Jacksonville is a fairly rough recording but I'm able to tolerate it as it has my favorite version of "Ladies Of The Road." Or at last a darn good one.

fwiw - I like the Larks Tongue/Starless/Red incarnation(s) far more than the earlier or later line-ups.

I like it better than earlier line-ups (most of the time) though not always more than later ones. It all depends on my mood. :cool:

Are you familiar with the Elephant-Talk site? It's a fan based site of many things Crim. If you click on "Releases - KC" near the bottom right of the navigation bar on the bottom of the page you'll bring up a list of albums. There are reviews by fans, some better than others but sometimes sound quality is mentioned. I've used it a lot for consdering KCCC releases. The site may be dying off though as the later releases aren't reviewed.

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Ladies of the Road is a good live compilation of the Islands band. Disc one is a collection from the Club releases, and disc 2 is a compilation of guitar and saxophone solos from Schizoid Man performed by that band

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To add to our discussion of King Crimson's (obvious) jazz roots, I was looking through the Epitaph booklet and found the little bios EG* (KC's management) wrote for the band members back in 1969, presumably for promotional purposes.

Among Greg [Lake]'s influences: the music of Hendrix, the Beatles, the late 50s rock stars, and the bass playing of Richard Davis.

Ian [McDonald]... lists among his influences John Handy, Eric Dolphy, Stravinsky, Richard Strauss, Donovan and the Beatles.

[Robert] Fripp listens to and is influenced by the music of Debussy, Ravel, Bartok and among contemporaries, the Beatles. He admires among guitarists John Williams, Segovia and John McLaughlin.

Judging by the jazz names these guys are dropping, they had some pretty hip music collections. (How many people were listening to John McLaughlin before 1970?) McDonald's choice of Handy and Dolphy is somewhat suggestive given the Mingus connection.

Guy

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[Robert] Fripp listens to and is influenced by the music of Debussy, Ravel, Bartok and among contemporaries, the Beatles. He admires among guitarists John Williams, Segovia and John McLaughlin.

Judging by the jazz names these guys are dropping, they had some pretty hip music collections. (How many people were listening to John McLaughlin before 1970?)

I think that JMcL was a session musican before becoming known as a Jazz musican. Lots of people would have heard him on the radio and if you into Jazz in London in the late '60s, you would have known who he was.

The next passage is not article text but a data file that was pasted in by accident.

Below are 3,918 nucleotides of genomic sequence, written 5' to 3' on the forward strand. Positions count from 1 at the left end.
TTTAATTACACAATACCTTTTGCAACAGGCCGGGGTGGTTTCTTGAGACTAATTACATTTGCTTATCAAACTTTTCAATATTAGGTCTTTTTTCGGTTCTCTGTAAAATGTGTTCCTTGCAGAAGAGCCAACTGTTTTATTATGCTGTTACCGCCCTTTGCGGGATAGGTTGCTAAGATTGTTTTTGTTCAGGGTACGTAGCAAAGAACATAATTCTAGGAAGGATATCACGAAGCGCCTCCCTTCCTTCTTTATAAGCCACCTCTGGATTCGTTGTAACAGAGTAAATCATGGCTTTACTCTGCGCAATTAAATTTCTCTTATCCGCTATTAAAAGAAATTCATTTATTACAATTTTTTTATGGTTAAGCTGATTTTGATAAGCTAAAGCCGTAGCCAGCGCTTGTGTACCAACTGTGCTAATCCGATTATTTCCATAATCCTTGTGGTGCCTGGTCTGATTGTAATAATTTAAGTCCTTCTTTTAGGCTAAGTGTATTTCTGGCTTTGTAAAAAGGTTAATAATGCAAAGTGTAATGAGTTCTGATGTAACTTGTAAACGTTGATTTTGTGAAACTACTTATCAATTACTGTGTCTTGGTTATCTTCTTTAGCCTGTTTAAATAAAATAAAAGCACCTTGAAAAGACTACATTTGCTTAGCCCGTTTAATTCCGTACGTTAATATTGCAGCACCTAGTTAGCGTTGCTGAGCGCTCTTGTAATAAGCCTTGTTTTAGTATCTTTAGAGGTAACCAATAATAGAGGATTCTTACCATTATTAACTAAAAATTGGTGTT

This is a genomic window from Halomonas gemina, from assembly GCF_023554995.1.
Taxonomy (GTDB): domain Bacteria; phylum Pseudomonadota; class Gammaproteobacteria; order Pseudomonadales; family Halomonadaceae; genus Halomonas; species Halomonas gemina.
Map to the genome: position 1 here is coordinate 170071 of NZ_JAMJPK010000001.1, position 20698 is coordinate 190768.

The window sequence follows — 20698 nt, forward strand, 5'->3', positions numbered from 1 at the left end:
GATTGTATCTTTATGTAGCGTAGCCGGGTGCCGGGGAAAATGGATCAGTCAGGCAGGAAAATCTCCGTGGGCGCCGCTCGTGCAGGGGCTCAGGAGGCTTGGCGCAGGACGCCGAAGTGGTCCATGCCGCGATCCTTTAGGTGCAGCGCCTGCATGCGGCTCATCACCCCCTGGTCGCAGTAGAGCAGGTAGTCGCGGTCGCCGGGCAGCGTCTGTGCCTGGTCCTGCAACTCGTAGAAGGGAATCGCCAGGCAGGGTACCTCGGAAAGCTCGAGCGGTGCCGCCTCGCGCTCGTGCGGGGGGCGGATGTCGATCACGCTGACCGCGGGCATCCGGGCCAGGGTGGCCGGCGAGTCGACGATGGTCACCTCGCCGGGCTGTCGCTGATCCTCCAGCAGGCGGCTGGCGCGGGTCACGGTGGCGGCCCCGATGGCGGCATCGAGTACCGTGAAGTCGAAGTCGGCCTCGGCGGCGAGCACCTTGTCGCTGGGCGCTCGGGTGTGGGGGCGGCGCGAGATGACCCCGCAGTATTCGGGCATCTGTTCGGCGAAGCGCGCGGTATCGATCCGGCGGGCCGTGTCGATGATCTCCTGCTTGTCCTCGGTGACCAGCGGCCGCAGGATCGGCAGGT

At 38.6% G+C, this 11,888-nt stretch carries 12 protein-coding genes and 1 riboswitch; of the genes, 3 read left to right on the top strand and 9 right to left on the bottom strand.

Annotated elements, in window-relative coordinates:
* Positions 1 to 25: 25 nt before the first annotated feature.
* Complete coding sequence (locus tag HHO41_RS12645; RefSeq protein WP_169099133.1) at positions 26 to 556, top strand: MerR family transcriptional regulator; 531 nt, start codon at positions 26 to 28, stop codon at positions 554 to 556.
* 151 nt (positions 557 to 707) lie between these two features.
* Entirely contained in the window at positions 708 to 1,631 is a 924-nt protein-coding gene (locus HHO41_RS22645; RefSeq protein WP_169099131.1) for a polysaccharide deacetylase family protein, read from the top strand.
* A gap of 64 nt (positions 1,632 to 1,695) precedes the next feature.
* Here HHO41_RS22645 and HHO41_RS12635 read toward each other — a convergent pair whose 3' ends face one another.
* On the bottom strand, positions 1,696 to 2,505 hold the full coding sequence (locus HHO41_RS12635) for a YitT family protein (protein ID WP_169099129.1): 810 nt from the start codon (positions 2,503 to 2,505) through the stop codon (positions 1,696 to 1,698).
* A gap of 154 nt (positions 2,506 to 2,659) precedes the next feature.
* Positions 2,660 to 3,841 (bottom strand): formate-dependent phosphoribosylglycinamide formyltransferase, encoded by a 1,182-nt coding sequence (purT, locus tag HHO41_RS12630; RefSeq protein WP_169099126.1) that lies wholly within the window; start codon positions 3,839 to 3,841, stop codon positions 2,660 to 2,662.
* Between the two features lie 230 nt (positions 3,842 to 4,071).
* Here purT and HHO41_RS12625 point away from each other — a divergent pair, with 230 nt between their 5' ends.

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[Robert] Fripp listens to and is influenced by the music of Debussy, Ravel, Bartok and among contemporaries, the Beatles. He admires among guitarists John Williams, Segovia and John McLaughlin.

Judging by the jazz names these guys are dropping, they had some pretty hip music collections. (How many people were listening to John McLaughlin before 1970?)

I think that JMcL was a session musican before becoming known as a Jazz musican. Lots of people would have heard him on the radio and if you into Jazz in London in the late '60s, you would have known who he was.

McLaughlin played in the Graham Bond Orgainzation in '63with Jack Bruce, Ginger Baker, and Dick Heckstall-Smith, and recorded 'Things We Like' with Jack Bruce. He also had worked with Alexis Korner,a nd recorded with John Surman prior to this time. So he was pretty well known in musical circles in England already, and certainly Fripp would have been well aware of him.

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[Robert] Fripp listens to and is influenced by the music of Debussy, Ravel, Bartok and among contemporaries, the Beatles. He admires among guitarists John Williams, Segovia and John McLaughlin.

Judging by the jazz names these guys are dropping, they had some pretty hip music collections. (How many people were listening to John McLaughlin before 1970?)

I think that JMcL was a session musican before becoming known as a Jazz musican. Lots of people would have heard him on the radio and if you into Jazz in London in the late '60s, you would have known who he was.

McLaughlin played in the Graham Bond Orgainzation in '63with Jack Bruce, Ginger Baker, and Dick Heckstall-Smith, and recorded 'Things We Like' with Jack Bruce. He also had worked with Alexis Korner,a nd recorded with John Surman prior to this time. So he was pretty well known in musical circles in England already, and certainly Fripp would have been well aware of him.

Nevertheless, JMcL was very much a "musician's musician" at this point, even in Britain.

Guy

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I recall reading an interview of JML by Fripp, where Fripp told JML that he didn't listen to his music anymore because he didn't want to be too heavily influenced by what JML was doing.

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I recall reading an interview of JML by Fripp, where Fripp told JML that he didn't listen to his music anymore because he didn't want to be too heavily influenced by what JML was doing.

Here's a link.

A question for those more knowledgeable about Crimson -- I have the May 11, 1971 concert with Fripp, Collins, Burrell and Wallace at Plymouth Guildhall. Did this predate the recording of Islands?

Answer: According to the press clippings in the 30th anniversary reissue of Islands, recording for the album was completed in September or October of 1971. The album was issued in December.

Guy

Edited by Guy